A Warning from Terry Leahy


I was trundling along in the car the other day, wondering if I’d get to York before the next apocalyptic snowstorm, when Desert Island Discs came on the radio. I sighed; another opera singer I’d never heard of…

Actually, no. It was Sir Terry Leahy, the man who started off stacking shelves and then built Tesco into the global retailing giant it is today. A businessman and entrepreneur who I’d always admired. In fact, someone I’d admired more than entrepreneurs like Richard Branson and Alan Sugar – because coming from a corporate background I understood how difficult it must have been for Leahy to stamp his mark on what was essentially someone else’s company.

Suddenly my journey didn’t seem so pressing. In fact my appointment started as Leahy finished. Perfect. 45 minutes with one of my business heroes.

Three-quarters of an hour later I – like I suspect virtually everyone else who heard the interview – had lost a lot of respect for Leahy. PR disaster? You could say. I suspect the present board of Tesco were a long way from pleased.

There were two points that I picked up on. The first was when Terry Leahy said he tried to ban Waitrose products from the family home and “bribed my children to … inform on my wife Alison if she popped into Waitrose when she picked up the kids from school.” What? I’ve been wrestling with the concept of paying Dan and Rory to spy on Dav ever since, and still can’t think of an instance when it would be even remotely justified.

But the comment that really worried me was Terry Leahy’s casual acceptance of the damage supermarkets have done to our high streets. He described it as ‘progress.’ I’m all for competition – and of course people are free to shop wherever they want – but there’s a part of me that thinks it’s slightly wrong when I’m in a small market town, walk down the high street and see bookies/pound shop/charity shop/bookies/boarded up/bank/pound shop/boarded up…

And there my grumble might end, were it not for the wider implications the High Street has for all businesses. In the last couple of months we’ve seen the disappearance of Comet, Jessops, Blockbuster and a large slice of HMV. All of them have fallen victim to online competition – and at a time when the national high street is struggling, Amazon had their best ever Christmas and are now sitting on a cash pile of $12.4bn.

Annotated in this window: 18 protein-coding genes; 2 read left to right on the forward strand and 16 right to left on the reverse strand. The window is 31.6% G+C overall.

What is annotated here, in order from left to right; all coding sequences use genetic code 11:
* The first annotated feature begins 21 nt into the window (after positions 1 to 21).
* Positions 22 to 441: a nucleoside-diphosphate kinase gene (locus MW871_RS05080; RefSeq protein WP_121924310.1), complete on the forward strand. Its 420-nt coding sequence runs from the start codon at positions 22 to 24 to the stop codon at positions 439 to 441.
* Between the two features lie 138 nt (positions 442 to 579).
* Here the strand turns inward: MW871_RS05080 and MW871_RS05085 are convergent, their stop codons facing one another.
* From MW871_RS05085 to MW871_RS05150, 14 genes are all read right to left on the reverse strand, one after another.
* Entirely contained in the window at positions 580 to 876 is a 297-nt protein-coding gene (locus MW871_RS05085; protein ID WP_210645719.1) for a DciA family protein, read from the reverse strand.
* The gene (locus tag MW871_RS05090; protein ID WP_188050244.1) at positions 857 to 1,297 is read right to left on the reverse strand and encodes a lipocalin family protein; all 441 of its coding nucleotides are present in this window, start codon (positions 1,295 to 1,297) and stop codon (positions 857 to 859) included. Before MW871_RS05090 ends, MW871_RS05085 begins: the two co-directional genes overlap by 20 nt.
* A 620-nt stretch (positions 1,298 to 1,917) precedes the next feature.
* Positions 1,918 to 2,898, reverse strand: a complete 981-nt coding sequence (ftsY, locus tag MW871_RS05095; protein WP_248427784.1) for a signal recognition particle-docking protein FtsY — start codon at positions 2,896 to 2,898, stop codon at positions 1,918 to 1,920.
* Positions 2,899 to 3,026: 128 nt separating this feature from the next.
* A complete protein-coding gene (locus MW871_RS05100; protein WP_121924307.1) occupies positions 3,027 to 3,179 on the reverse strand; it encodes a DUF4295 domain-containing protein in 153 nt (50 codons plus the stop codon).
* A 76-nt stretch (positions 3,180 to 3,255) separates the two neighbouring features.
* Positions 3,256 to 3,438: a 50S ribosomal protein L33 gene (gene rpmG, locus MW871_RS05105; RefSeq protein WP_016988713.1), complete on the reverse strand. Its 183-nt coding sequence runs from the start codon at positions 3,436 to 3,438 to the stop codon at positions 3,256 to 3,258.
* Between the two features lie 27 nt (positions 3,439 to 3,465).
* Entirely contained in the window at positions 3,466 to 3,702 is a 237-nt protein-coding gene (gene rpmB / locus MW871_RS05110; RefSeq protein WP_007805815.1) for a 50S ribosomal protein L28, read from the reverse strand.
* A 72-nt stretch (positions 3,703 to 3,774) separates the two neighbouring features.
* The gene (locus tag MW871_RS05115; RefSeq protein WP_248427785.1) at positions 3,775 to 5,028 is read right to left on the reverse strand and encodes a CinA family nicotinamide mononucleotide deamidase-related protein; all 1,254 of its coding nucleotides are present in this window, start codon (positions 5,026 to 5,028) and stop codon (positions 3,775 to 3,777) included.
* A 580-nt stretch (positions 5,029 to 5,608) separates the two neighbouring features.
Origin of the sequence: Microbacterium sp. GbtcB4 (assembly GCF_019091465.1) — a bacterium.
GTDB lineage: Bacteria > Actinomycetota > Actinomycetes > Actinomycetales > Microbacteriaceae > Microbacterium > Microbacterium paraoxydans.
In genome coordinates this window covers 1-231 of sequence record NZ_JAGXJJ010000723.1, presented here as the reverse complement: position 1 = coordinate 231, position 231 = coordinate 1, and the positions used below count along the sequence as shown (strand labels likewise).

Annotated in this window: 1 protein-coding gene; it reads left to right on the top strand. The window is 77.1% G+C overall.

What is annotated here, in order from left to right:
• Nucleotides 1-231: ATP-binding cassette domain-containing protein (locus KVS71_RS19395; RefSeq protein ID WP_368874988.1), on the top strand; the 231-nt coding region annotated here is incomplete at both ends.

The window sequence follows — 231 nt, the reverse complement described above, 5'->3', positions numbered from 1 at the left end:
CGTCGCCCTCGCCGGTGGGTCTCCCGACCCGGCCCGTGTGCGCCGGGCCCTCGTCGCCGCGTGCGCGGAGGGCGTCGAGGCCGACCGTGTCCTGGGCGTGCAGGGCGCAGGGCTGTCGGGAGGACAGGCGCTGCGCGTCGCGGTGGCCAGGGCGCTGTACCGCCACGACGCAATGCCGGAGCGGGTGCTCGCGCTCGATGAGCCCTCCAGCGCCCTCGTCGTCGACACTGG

I can only see that figure increasing – after all, Amazon are now making money out of products that don’t exist. Need more warehouse space? Need a distribution network? Not for an e-book you don’t.

It seems to me there’s a fairly simple message: ‘If Amazon do what you do, you’re under threat.’

So are any of us safe? Well, if you make the nuts and bolts that hold bridges together, the answer (in the short term) is probably ‘yes.’ Despite the promise that we’ll soon be able to print a lot of products, makers of high tensile steel bolts can probably sleep easily tonight.

…Were it not for the threat from the Far East, Eastern Europe, Latin America, India and Africa. A recent report from the Boston Consulting Group highlighted the rise of what it termed, ‘Global Challenger Companies.’ These are the fast emerging companies in countries like Colombia, Chile, Egypt – plus India and China, of course – that are starting to threaten the established ‘first world’ giants. With far lower labour costs and far less red tape, companies in the developing world are going to be a danger to all UK manufacturers – and sooner rather than later.

Amazon on one flank, the emerging economies on the other: twin threats to your business that you have to watch. There’s an old saying: “Eternal vigilance is the price of liberty.” These days, eternal vigilance is also the price of staying in business.